Happy birthday to the NI Assembly?

11 January 2021 - by Anna Mercer

Three years without a government, set against the backdrop of Brexit drawing ever closer, there was a palpable sense of cautious optimism when a deal was announced this time last year by the then Secretary of State, Julian Smith, and his counterpart in the Republic, Simon Coveney, heralding a “New Decade, New Approach”.

Little did we know then that this New Decade and New Approach would be shaped by forces beyond the control of our politicians, as a new virus was emerging from the other side of the world.

However, in spite of the unprecedented challenges to our politicians and institutions, 1 year on, and a year and a bit out from the next election, what are the features that have defined our politics over the past 12 months?

  1.        Old problems persist within the Executive

Whilst NDNA promised a step change in how we are governed, there have been grumblings from within the Executive from the smaller parties frustrated by the dominance of the big two parties. There was also the issue of the use of a cross-community veto invoked by the DUP in relation to proposed COVID restrictions back in November – in spite of the fact that the issue on which they were voting on was proposed by fellow unionist, Health Minister Robin Swann.

Set against the commitment to deliver “sustainable institutions that are more resilient”, on the basis of “good faith, trust and mutual respect”, without anything concrete to support and provide accountability for their good intentions, it is not surprising that old habits and ways of working continue to characterise the Executive dynamic.

Any new ways of working need to be reinforced in legislation, policy and structures – indeed speaking on Sunday Politics yesterday, former Secretary of State Julian Smith made this very point.  Whilst culture change is well intentioned, set against the hard edge and rough and tumble of coalition politics, it has the odds stacked against it from the get go.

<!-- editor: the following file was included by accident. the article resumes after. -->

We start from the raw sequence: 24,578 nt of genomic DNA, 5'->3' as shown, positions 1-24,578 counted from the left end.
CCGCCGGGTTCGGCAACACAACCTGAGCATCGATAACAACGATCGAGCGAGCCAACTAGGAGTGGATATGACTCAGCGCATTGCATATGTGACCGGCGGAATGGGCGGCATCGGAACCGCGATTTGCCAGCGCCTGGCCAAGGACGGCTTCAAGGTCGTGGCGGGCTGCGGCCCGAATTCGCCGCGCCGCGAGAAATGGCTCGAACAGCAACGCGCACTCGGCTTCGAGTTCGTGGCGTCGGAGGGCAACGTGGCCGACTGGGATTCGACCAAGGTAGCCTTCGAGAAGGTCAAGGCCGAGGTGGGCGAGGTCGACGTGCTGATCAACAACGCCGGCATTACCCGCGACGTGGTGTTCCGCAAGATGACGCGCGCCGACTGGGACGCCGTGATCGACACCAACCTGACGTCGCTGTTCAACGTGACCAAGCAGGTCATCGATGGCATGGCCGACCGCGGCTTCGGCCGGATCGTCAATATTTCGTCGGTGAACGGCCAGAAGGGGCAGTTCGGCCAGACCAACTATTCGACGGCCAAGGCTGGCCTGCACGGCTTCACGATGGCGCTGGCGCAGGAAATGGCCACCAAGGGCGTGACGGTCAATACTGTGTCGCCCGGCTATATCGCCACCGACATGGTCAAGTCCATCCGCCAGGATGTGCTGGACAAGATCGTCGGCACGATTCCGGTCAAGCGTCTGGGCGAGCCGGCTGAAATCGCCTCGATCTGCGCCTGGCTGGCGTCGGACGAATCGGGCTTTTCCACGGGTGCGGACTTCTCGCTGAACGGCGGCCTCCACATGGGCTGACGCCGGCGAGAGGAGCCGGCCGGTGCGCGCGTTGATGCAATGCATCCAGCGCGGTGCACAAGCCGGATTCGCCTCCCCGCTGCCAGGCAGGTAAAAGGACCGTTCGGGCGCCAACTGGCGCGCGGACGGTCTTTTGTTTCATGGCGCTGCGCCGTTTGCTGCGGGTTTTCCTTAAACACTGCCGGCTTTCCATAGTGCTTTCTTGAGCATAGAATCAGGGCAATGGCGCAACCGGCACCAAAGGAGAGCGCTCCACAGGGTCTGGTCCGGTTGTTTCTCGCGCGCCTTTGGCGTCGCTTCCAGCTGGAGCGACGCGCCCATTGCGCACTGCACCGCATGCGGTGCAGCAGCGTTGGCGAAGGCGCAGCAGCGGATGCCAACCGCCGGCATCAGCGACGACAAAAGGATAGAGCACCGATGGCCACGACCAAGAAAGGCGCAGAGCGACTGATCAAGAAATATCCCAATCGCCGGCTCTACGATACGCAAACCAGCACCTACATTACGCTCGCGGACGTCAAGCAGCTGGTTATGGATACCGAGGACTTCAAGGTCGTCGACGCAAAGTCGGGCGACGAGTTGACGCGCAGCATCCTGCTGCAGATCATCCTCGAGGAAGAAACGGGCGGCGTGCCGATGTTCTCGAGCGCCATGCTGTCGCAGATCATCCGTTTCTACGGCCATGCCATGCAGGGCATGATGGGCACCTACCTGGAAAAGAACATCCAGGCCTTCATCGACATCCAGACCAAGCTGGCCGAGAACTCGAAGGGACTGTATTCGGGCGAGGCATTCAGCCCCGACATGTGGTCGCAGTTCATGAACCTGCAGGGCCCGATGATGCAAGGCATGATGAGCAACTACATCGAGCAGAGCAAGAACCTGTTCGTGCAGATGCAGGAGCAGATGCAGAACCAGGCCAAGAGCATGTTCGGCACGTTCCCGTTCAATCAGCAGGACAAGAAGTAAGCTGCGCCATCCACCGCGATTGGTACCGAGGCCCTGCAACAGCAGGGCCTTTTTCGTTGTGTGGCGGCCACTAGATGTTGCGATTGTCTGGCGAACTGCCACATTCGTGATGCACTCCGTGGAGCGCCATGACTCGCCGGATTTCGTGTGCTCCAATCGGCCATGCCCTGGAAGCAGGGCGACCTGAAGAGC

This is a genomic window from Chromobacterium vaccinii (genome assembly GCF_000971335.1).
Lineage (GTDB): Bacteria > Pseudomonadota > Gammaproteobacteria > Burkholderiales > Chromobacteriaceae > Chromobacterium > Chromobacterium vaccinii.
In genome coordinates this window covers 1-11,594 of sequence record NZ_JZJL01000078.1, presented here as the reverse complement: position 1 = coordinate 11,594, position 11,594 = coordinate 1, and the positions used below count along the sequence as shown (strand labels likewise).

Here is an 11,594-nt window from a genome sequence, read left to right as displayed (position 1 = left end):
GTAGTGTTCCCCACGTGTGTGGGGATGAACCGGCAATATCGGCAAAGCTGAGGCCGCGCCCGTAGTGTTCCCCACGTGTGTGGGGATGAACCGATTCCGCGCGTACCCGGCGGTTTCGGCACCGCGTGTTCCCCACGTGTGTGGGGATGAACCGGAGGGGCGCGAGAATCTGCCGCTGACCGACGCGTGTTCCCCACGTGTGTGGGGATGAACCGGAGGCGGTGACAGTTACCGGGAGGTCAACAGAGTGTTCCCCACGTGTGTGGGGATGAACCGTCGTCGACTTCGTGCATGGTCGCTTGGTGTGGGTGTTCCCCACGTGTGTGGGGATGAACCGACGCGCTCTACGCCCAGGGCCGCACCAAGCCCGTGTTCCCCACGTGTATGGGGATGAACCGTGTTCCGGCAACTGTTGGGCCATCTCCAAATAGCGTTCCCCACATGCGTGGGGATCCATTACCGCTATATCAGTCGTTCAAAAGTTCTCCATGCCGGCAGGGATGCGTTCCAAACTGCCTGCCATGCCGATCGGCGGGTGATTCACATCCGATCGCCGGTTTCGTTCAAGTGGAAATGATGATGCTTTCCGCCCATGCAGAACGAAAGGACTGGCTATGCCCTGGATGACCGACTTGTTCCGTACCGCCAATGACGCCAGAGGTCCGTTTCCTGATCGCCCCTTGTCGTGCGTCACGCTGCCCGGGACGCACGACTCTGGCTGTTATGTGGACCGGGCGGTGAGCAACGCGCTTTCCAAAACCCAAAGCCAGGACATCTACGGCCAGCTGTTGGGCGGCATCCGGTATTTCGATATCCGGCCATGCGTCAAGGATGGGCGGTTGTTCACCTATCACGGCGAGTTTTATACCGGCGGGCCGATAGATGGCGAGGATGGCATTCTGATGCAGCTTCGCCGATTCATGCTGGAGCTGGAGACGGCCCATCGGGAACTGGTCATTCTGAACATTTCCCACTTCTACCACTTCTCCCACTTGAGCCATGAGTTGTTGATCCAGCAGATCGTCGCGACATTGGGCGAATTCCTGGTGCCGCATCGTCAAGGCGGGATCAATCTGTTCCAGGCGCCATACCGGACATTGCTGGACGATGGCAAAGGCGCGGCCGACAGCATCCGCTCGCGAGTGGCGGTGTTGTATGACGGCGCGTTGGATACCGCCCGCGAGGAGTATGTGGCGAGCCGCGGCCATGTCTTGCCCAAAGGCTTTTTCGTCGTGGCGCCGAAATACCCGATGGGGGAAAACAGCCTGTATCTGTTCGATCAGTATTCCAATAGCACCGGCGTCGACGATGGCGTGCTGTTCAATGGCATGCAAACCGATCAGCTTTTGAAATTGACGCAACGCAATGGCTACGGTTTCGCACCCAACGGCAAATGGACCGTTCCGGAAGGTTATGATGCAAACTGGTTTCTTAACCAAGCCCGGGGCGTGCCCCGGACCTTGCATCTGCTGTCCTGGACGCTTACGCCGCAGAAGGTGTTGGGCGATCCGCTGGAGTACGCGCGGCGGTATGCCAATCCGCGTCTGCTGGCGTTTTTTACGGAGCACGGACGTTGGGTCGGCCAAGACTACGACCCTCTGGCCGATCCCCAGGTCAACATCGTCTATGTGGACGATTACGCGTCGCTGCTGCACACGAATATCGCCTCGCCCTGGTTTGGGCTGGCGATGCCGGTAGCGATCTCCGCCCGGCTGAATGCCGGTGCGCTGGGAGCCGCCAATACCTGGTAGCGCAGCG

1.        The honeymoon is over

The first few months of the new Executive presented a fairly united government, collectively committed to rising to the challenge of responding to COVID. There was a real sense of a united front across the Executive, with First and deputy First Minister regularly delivering press conferences together. However, the issue over the attendance of several Sinn Féin politicians at Bobby Storey’s funeral in the summer, including the deputy First Minister, saw huge fallout as a result of the challenge this presented to the public health message, and relations fell to a very low ebb.

Whilst the increasing severity of increasing COVID numbers forced a reunion of the two principles, the relationship has been further challenged in disagreements around subsequent regulations, and most recently, academic selection – part COVID related, part ideological clash.

Looking ahead, the promise of a vaccine and the need to rebuild our society, outside of the intense pressure of what is currently a very bleak picture on current COVID figures and pressure on the health service, brings us to trickier territory. And perhaps more importantly, with an Assembly election on the horizon for 2022, this alone may see a recalibration within parties as they prepare for their first test since 2017; however this has traditionally set parties against each other rather than bringing them closer together.